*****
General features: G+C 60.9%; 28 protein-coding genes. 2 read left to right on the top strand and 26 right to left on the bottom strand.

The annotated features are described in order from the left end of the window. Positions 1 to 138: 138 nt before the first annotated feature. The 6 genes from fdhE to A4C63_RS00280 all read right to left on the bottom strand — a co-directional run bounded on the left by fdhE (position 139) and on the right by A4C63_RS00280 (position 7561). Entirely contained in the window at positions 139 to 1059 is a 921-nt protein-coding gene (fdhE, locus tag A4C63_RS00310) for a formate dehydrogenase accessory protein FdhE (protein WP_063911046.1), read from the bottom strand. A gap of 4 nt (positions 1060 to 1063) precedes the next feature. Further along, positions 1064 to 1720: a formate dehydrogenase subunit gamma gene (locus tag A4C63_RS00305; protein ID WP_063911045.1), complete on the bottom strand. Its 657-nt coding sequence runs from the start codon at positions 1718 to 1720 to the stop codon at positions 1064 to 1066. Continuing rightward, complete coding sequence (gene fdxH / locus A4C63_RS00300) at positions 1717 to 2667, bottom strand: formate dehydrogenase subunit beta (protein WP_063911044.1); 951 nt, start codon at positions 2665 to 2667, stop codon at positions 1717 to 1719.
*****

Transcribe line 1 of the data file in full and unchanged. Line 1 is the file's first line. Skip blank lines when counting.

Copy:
General features: G+C 60.9%; 28 protein-coding genes. 2 read left to right on the top strand and 26 right to left on the bottom strand.